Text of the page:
The forensic auditor found “anomalies” in the credit appraisal process of the home financier and noted that more than 80% of disbursals comprised corporate loans to a group of 47 borrowers that shared these common characteristics, according to these people. This included similar registered addresses, common directors and key management personnel.
The company’s exposure to corporate loans was purportedly in violation of regulatory guidelines that prescribe limits for non-housing disbursement as per the forensic auditor’s findings, said the people cited above.
Reliance Home said it had cooperated fully with the investigation and had revealed all information voluntarily.
The auditor also found that eight of the 47 were “related parties” of Reliance Group companies Reliance Power and Reliance Infrastructure Ltd prior to disbursal of loans worth Rs 1,300 crore.
Low Paid-up Capital
Just before the loans were disbursed however, the shareholding pattern of these eight companies changed. The eight were RPL Solar Power, RPL Star Power, RPL Surya Power, RPL Aditya Power, Worldcom Solutions, Hirma Power, Jayankondam Power and Reliance Cleangen.
The auditor also found instances where loans granted to the group of 47 borrowers eventually found their way back to Anil Ambani group companies through onward lending, according to these people. Many of these corporate borrowers were incorporated recently and loans were disbursed to them within days or months of their incorporation.
The group of 47 borrowers identified by Grant Thornton have to repay around Rs 7,900 crore to Reliance Home Finance, according to the sources. Around Rs 2,700 crore of these loans have already been declared as nonperforming by the home financier.
Many of the borrowers have minimal or negative net worth and low paid-up capital. The paid-up capital of the borrowers ranged from Rs 10,000 to Rs 12 lakh, but they were given loans exceeding Rs 100 crore in some cases, as per the people aware of the auditor’s findings.
The auditor also found that prudential norms were not followed while disbursing loans to the specified group of corporate borrowers that had shared characteristics, these sources said.
Transparent Disclosures: Reliance Home
A Reliance Home Finance spokesperson said the company had voluntarily and publicly disclosed this information even before the commencement of the probe to its auditors, regulators, lenders and also in the latest annual financial statements.
“As can be noticed from your query above mentioning around Rs 12,000 crore disbursed to alleged group entities, only around Rs 7,984 crore (including interest) is outstanding,” the spokesperson told ET in an email. “Clearly, a large amount of over Rs 4,000 crore has already been repaid.”
The company also informed the stock exchanges through a late evening notification on Sunday that “no adverse findings” were reported by Grant Thornton in the forensic audit.
The audit was commissioned by a consortium of more than 20 banks led by Bank of Baroda that are owed money by Reliance Home Finance.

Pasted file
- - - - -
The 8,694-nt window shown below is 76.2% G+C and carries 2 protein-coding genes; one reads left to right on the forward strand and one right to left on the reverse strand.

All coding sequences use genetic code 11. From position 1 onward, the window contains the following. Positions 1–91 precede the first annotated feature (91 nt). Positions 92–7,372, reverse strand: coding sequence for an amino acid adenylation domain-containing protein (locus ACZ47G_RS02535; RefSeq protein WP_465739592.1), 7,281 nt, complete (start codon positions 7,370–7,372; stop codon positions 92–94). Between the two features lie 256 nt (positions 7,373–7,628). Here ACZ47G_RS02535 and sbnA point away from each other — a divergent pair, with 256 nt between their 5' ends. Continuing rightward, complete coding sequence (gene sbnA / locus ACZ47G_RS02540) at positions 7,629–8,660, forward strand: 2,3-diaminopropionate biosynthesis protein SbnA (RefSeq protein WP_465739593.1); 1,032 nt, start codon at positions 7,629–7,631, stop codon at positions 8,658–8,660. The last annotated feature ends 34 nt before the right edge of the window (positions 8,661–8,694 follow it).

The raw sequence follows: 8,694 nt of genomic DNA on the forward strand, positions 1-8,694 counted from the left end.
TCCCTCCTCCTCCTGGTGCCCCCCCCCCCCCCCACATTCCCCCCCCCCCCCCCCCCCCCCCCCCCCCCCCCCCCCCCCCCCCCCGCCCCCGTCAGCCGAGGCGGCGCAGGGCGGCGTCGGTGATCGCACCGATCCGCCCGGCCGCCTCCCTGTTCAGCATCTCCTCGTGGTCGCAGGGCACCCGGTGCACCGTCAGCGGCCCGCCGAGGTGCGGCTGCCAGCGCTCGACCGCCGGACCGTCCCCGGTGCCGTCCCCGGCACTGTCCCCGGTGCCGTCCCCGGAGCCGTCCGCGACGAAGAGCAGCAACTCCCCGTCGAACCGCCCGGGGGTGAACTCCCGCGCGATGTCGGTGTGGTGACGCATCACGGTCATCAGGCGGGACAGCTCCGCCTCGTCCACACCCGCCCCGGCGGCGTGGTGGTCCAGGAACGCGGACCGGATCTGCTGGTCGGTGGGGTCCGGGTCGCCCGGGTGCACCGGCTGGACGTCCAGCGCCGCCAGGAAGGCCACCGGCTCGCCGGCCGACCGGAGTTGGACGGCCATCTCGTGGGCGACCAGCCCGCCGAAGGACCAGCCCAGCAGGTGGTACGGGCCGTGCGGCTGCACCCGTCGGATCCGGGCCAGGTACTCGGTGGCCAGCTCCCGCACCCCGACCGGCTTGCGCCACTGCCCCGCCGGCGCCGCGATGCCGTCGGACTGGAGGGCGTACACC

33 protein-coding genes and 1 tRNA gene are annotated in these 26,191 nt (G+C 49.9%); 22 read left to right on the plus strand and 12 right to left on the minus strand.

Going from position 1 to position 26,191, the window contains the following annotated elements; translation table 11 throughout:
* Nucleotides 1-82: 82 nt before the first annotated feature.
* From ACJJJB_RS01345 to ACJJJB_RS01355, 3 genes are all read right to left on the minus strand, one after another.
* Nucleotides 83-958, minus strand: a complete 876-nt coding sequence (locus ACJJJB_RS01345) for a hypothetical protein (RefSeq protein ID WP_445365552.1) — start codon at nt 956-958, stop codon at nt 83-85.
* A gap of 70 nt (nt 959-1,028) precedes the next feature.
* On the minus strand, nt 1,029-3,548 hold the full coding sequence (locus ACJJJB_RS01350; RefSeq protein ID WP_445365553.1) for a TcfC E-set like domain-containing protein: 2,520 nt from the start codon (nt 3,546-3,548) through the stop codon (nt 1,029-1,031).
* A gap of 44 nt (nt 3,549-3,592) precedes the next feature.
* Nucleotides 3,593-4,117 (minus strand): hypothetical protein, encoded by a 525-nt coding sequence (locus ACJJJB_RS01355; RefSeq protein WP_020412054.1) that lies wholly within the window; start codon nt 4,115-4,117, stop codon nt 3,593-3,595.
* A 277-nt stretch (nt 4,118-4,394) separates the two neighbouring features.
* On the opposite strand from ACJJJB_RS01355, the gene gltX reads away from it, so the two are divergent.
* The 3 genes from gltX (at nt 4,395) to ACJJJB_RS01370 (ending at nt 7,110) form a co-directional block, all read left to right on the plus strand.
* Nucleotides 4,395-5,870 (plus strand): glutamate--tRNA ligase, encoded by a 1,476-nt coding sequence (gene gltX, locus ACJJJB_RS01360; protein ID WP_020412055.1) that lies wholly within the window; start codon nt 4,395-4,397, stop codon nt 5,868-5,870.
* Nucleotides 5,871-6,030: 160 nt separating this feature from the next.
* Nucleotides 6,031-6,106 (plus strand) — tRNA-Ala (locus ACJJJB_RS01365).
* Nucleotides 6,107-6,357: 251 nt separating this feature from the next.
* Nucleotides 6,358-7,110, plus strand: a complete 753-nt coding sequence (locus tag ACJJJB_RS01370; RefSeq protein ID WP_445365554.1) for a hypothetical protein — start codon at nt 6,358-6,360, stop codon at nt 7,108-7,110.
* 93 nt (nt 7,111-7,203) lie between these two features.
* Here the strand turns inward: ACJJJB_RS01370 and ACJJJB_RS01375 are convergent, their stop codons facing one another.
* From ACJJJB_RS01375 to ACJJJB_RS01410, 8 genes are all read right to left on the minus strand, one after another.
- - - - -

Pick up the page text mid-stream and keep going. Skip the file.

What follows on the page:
“We have received the final report and have called a lenders’ meeting on January 16 to discuss the same,” Bank of Baroda executive director Murali Ramaswami told ET. Banks that have loaned money to the home financier have outstanding dues of over Rs 10,000 crore.
Grant Thornton declined to comment, citing client confidentiality clauses.
Reliance Home Finance further said that the funds disbursed were used for debt servicing of other group companies.
“The company had also disclosed transparently that the enduse of such group exposure was for their debt servicing. Such disclosure was made even before the commencement of forensic audit, to its auditors, regulators, lenders, and also in the latest annual financial statements which were duly approved by the shareholders,” the spokesperson said.
The company official further said that Reliance Home Finance had cooperated fully in the investigation. “Observations on regulatory anomalies in the forensic audit had already been reported to the National Housing Board (NHB),” the company’s statement read. It also stated that penalties had been imposed by the regulator for these.
Lenders plan legal action
The lenders are now considering legal options based on the findings of the forensic audit though a decision will only be taken on Thursday, according to several people aware of the matter.
They are also to decide on the course for resolution of the company’s outstanding loans. The options being considered by banks include plans to find an investor to infuse capital in the company or taking it to the National Company Law Tribunal (NCLT). The second option will require a regulatory nod.
Reliance Home Finance’s credit rating was downgraded to ‘D’ or default status by CARE Ratings in September. The company, which held an initial public offering (IPO) two years ago, informed the stock exchanges in June that auditors Price Waterhouse & Co. had resigned prematurely citing certain “observations/transactions” that if not resolved satisfactorily could be “significant or material” to the financial statements of the company.
The company had said in its defence that it disagreed with “the reasons given by PwC for their resignation.” The auditor had declared that it didn’t receive information sought on the transactions and asserted that an audit committee meeting was not convened in time to address its queries despite repeated requests.
Subsequently Dhiraj & Dheeraj, appointed by Reliance Home Finance to replace PwC, issued a qualified opinion on the company’s financial statements for the year ended March 2019 and noted that it had found “significant deviations” in the corporate loan book of the company. It also noted that there had been a material shift in business from housing finance to non-housing finance.